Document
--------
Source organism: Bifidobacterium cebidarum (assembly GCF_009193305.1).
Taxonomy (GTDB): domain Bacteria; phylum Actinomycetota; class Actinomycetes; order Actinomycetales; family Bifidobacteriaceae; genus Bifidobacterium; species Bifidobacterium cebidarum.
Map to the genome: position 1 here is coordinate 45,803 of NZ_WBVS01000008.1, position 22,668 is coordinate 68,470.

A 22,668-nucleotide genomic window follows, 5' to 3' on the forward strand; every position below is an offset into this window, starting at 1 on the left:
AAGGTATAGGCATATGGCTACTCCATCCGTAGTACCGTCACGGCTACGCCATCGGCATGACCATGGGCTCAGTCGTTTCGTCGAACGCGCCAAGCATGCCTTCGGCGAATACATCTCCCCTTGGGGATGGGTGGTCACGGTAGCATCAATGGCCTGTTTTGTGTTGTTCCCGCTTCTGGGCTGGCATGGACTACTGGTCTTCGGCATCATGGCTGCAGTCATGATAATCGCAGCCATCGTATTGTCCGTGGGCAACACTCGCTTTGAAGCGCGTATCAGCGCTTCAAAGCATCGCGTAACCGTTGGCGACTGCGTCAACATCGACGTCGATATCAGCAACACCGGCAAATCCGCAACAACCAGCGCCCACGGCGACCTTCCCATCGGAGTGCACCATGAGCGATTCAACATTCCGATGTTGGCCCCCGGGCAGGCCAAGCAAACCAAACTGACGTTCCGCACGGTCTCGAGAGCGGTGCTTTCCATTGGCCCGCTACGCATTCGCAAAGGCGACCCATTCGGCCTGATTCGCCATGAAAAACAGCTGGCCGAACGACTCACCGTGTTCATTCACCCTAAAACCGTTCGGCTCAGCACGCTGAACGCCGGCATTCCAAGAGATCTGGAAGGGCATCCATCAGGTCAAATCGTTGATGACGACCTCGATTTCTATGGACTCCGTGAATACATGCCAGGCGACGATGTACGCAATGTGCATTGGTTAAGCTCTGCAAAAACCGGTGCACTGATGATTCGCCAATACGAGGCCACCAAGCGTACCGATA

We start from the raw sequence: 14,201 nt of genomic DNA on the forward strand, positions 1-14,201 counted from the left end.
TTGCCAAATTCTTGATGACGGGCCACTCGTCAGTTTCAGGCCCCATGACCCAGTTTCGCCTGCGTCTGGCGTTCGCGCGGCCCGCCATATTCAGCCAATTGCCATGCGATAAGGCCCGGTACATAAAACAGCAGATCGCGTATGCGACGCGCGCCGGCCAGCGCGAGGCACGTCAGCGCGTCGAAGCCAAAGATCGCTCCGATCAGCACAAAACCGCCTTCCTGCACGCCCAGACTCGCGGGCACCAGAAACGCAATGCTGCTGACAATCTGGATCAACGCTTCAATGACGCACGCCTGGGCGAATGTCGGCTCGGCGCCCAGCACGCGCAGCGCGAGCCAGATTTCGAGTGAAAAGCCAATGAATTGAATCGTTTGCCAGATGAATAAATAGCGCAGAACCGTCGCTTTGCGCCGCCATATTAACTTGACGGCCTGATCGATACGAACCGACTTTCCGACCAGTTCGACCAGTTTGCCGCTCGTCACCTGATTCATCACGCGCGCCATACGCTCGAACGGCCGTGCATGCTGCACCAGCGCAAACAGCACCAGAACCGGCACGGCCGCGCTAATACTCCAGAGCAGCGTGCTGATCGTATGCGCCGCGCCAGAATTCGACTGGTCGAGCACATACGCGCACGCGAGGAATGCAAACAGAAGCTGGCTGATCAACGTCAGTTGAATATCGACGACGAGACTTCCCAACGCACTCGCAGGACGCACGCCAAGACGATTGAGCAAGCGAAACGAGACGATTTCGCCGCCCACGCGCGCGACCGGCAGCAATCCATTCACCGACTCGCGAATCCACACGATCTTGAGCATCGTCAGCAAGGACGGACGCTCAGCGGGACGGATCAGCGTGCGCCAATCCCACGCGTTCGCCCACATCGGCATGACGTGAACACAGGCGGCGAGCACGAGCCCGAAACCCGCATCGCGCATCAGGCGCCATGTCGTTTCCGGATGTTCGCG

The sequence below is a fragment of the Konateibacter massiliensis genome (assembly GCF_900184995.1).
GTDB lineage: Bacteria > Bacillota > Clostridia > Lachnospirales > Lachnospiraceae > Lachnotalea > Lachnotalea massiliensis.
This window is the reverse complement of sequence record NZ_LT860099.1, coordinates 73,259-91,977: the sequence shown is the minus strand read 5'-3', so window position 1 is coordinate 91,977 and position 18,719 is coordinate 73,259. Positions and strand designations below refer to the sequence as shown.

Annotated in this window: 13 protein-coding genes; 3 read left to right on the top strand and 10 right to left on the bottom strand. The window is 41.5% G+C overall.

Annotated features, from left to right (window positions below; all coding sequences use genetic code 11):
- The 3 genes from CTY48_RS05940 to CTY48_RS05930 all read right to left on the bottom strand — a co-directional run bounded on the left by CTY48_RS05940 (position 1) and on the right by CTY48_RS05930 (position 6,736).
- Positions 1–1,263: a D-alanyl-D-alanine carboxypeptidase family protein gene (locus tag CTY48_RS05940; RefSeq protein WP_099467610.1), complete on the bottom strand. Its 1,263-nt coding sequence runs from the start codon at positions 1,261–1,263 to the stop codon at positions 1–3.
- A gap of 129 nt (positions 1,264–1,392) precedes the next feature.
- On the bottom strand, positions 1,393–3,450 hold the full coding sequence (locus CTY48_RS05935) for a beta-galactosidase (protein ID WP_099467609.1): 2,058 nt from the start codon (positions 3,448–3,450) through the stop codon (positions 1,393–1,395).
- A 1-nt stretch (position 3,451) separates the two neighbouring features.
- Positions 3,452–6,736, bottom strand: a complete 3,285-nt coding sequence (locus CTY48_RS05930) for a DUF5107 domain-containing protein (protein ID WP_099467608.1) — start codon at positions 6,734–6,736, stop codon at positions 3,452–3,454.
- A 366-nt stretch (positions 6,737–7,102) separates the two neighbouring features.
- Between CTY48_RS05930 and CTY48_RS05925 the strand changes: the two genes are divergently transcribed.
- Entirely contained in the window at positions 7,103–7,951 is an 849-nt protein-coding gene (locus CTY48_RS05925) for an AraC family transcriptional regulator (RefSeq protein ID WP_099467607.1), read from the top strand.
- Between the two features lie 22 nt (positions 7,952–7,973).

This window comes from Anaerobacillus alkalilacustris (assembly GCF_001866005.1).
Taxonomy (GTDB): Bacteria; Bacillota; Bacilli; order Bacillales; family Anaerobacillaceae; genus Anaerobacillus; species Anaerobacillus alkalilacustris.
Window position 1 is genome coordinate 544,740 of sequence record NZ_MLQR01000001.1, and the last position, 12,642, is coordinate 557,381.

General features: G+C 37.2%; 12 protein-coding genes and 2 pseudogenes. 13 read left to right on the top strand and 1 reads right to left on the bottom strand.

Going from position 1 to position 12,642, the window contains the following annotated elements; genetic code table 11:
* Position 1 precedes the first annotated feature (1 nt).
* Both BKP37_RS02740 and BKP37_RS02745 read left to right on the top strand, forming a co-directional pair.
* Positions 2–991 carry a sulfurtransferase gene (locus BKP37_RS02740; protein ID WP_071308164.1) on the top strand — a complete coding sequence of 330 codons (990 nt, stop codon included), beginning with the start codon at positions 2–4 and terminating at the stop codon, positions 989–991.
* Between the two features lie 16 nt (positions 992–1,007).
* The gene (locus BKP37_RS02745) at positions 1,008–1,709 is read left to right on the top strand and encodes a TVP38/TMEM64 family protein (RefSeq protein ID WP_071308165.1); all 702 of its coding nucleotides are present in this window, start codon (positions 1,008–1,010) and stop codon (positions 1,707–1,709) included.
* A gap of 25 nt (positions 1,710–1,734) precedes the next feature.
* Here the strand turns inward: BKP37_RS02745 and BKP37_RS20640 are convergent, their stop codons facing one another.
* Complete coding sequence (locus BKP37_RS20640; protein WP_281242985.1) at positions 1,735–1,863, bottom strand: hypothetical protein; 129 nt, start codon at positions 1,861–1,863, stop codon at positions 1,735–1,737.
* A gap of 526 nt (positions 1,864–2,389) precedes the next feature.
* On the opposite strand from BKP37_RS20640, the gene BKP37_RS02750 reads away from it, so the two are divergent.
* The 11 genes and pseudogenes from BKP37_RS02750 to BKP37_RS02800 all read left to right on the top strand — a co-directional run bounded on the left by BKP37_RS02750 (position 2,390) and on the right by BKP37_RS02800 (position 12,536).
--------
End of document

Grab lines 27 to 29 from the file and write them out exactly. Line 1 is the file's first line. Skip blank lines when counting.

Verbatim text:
Going from position 1 to position 12,642, the window contains the following annotated elements; genetic code table 11:
* Position 1 precedes the first annotated feature (1 nt).
* Both BKP37_RS02740 and BKP37_RS02745 read left to right on the top strand, forming a co-directional pair.